Corruption charges so grave they would bring down any other government have swept though Moscow in the last few weeks.
It began last month when Prime Minister Yevgeny Primakov said he would release tens of thousands of petty criminals in order to make room in the prisons for legions of venal officials who, he said, are "plundering Russia and robbing society."
But then something peculiarly Russian happened: Few people took notice.
Experts dismissed the charges as the usual background noises when a Kremlin power struggle is afoot.
"In the traditional language of Russian politics a corruption charge is not a legal matter but a declaration of war against specific enemies," says Irina Zvegelskaya, an analyst with the independent Center for Strategic Studies in Moscow.
"Listen to the accusations," she says, "and sometimes you can tell who is after what."
Some analysts said the charges were only aimed at overcoming the doubts of Western lenders, including the International Monetary Fund, who have warned the country's hopes of economic revival are sinking into a morass of official graft.
But the only actions taken so far by Mr. Primakov have been to remove a selected few, most notably Boris Berezovsky, the powerful tycoon and executive secretary of the Commonwealth of Independent States (CIS), a loose federation of 12 former Soviet republics.
Primakov accused Mr. Berezovsky of shady business dealings and spying on top officials.
Analysts say Primakov's actual goal was to force Berezovsky out of his controlling position in ORT, Russia's public television network.
"Primakov wants to run ORT and Berezovsky is in his way," says Alexander Konovalov, an analyst with the liberal Institute for Strategic Political Assessments in Moscow. "That is not to say Berezovsky isn't covered with dirt, it's just incidental."
Last week a leading liberal lawmaker, Grigory Yavlinsky, and a newspaper owned by Berezovsky fired back, charging that the government itself is rife with corruption. Both suggested that Primakov's two left-wing deputy premiers, Yury Maslyukov and Gennady Kulik, are compromised by corrupt dealings with private business.
"The law enforcement agencies know about corruption ... in the current government. But they don't know what to do with this evidence," wrote the newspaper, Nezavisimaya Gazeta. "Today in Russia there isn't a single political force, not a single organ of power, that is free of bribe-takers, thieves, and immoral dealers."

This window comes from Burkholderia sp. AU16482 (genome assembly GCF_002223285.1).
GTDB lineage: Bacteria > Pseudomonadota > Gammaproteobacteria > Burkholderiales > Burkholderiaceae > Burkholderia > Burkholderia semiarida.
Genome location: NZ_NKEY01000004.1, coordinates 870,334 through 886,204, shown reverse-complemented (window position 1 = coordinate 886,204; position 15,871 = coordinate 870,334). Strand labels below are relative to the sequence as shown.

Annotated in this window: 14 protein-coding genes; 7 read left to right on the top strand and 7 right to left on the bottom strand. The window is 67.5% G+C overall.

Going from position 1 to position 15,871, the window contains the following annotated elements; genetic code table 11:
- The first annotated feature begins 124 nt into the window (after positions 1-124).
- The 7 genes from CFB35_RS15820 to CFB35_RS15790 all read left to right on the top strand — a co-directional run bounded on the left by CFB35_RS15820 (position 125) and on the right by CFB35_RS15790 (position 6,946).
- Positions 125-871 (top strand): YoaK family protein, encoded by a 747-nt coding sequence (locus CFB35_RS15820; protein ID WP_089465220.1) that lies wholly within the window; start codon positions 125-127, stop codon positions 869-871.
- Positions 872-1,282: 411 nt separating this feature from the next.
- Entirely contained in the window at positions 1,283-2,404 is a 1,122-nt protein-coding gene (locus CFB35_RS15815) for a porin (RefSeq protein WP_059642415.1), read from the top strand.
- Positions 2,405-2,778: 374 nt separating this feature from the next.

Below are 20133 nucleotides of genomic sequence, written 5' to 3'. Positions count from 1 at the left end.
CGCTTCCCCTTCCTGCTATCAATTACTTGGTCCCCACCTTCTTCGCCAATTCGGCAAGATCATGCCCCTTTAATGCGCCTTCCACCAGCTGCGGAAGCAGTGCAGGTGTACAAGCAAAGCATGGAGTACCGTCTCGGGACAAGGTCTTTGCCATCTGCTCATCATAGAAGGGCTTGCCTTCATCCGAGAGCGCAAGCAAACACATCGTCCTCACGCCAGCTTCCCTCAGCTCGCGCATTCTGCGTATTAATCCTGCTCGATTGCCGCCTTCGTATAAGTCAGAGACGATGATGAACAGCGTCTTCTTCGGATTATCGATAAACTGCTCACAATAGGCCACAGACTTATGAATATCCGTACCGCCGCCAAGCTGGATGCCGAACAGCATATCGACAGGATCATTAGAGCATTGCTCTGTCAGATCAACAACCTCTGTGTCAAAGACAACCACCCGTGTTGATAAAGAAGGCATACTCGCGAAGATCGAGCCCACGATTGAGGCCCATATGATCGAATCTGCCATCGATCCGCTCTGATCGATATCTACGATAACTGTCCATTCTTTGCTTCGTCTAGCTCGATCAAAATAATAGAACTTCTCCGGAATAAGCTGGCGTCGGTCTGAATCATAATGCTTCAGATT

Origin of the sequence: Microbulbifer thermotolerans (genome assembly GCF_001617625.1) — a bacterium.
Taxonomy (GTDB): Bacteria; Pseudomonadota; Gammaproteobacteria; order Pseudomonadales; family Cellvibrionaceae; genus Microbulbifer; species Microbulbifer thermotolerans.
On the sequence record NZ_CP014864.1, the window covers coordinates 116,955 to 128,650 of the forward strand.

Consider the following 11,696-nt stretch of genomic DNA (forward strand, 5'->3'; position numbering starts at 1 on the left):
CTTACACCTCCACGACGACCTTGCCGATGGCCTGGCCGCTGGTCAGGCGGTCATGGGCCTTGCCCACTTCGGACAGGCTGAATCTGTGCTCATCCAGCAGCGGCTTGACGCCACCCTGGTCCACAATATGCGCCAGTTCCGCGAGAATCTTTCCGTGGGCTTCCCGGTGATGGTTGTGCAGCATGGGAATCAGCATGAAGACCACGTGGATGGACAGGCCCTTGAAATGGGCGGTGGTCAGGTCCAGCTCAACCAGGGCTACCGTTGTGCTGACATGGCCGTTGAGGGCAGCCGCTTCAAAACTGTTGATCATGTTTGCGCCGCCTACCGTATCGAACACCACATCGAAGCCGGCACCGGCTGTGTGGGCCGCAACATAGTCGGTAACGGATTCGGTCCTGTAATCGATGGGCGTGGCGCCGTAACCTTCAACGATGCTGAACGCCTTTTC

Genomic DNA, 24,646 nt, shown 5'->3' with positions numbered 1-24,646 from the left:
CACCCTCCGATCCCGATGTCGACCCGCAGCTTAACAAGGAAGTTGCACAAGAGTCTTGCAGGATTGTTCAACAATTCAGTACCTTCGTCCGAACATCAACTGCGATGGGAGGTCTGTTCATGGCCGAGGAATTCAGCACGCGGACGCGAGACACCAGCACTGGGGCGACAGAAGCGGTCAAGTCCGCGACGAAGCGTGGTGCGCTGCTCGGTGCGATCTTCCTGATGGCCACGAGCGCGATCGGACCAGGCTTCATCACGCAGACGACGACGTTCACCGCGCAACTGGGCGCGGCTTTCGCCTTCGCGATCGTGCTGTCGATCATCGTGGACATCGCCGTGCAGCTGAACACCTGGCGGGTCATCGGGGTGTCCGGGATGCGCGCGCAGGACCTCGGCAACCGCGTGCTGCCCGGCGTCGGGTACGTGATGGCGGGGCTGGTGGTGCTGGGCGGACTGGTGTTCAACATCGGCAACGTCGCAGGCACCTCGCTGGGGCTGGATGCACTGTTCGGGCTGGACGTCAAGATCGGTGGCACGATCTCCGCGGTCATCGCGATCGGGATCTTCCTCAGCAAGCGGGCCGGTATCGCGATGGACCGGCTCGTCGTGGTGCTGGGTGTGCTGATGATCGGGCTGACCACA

By week's end President Boris Yeltsin, though hospitalized with recurring health problems, moved to fire Berezovsky from his post as chief of the CIS. Meanwhile, the Kremlin announced that it would launch an investigation into the allegations against Primakov's Cabinet ministers.
"You might think that a blow has been struck against corruption, that things are being cleaned up. But you would be wrong," says Ms. Zvegelskaya. "This is just the sound of a power struggle heating up."
ANALYSTS say two key deductions can be made: First, Primakov is moving to consolidate his power by removing opponents and replacing them with cronies. Second, President Yeltsin, ailing but still jealously protective of his vast constitutional prerogatives, is preparing to cut Primakov down to size.
"The fundamental problem is that the Yeltsin era is drawing to an end, but we have no stable and reliable method for transferring power," says Viktor Kremeniuk, a political scientist with the Institute of Canada-USA Studies in Moscow.
"[Yeltsin's] absences leave a critical power vacuum which others - just now it's Primakov - try to fill. But the president is not so ill that he can't come roaring back once in awhile to rearrange everything and reestablish his authority," he says.
In the political turmoil following last August's financial collapse, Yeltsin was forced to abandon his own prime ministerial choice, Viktor Chernomyrdin, and take on Primakov, a former Soviet spymaster who enjoys close links with the Communist-led parliament.
Though Primakov routinely protests that he has no presidential ambitions (the next presidential vote is due in 2000), his efforts to stack the bureaucratic deck will be recognized by Yeltsin - or any other Russian - as the classic steps in building a personal power base.
"Of course Primakov is interested in what happens after Yeltsin is gone. He is preparing to take charge," says political analyst Mr. Konovalov. "Yeltsin is not one to accept that. He is a master at shifting the power balance to suit himself."
The impression that the president may soon move against Primakov was strengthened when the Kremlin issued a weekend statement complaining that the government thinks too highly of its own achievements.
This game will be played out and Yeltsin will win - as long as he can muster a burst of good health - says Mr. Kremeniuk, the political scientist.
"It's really a great pity, because Russia desperately needs a genuine war against corruption," he says. "That's what is being lost as the politicians fight for control over the apparatus, accusing each other of all sorts of crimes.
"The crimes are real. This country is bankrupt and dying, and no one is even trying to find a decent way out."